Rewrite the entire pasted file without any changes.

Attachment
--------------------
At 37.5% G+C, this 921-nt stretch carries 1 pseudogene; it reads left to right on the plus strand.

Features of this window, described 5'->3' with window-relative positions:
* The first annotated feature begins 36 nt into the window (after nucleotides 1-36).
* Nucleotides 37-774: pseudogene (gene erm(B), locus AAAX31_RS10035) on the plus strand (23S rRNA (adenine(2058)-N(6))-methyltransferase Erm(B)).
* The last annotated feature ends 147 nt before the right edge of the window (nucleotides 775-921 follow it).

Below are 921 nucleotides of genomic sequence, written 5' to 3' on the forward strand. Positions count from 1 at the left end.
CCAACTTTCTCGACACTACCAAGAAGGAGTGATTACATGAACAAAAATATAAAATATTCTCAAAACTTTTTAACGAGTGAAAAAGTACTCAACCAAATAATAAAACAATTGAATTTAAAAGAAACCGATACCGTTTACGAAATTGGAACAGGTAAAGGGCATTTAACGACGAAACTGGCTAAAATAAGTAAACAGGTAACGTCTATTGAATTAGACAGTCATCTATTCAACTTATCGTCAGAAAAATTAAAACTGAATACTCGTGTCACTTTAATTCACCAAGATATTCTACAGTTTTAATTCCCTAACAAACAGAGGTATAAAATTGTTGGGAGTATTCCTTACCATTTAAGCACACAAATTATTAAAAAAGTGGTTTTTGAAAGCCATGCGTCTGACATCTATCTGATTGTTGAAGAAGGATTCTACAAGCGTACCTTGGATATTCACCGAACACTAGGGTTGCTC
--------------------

At 37.5% G+C, this 921-nt stretch carries 1 pseudogene; it reads left to right on the plus strand.

Features of this window, described 5'->3' with window-relative positions:
* The first annotated feature begins 36 nt into the window (after nucleotides 1-36).
* Nucleotides 37-774: pseudogene (gene erm(B), locus AAAX31_RS10035) on the plus strand (23S rRNA (adenine(2058)-N(6))-methyltransferase Erm(B)).
* The last annotated feature ends 147 nt before the right edge of the window (nucleotides 775-921 follow it).

Below are 921 nucleotides of genomic sequence, written 5' to 3' on the forward strand. Positions count from 1 at the left end.
CCAACTTTCTCGACACTACCAAGAAGGAGTGATTACATGAACAAAAATATAAAATATTCTCAAAACTTTTTAACGAGTGAAAAAGTACTCAACCAAATAATAAAACAATTGAATTTAAAAGAAACCGATACCGTTTACGAAATTGGAACAGGTAAAGGGCATTTAACGACGAAACTGGCTAAAATAAGTAAACAGGTAACGTCTATTGAATTAGACAGTCATCTATTCAACTTATCGTCAGAAAAATTAAAACTGAATACTCGTGTCACTTTAATTCACCAAGATATTCTACAGTTTTAATTCCCTAACAAACAGAGGTATAAAATTGTTGGGAGTATTCCTTACCATTTAAGCACACAAATTATTAAAAAAGTGGTTTTTGAAAGCCATGCGTCTGACATCTATCTGATTGTTGAAGAAGGATTCTACAAGCGTACCTTGGATATTCACCGAACACTAGGGTTGCTC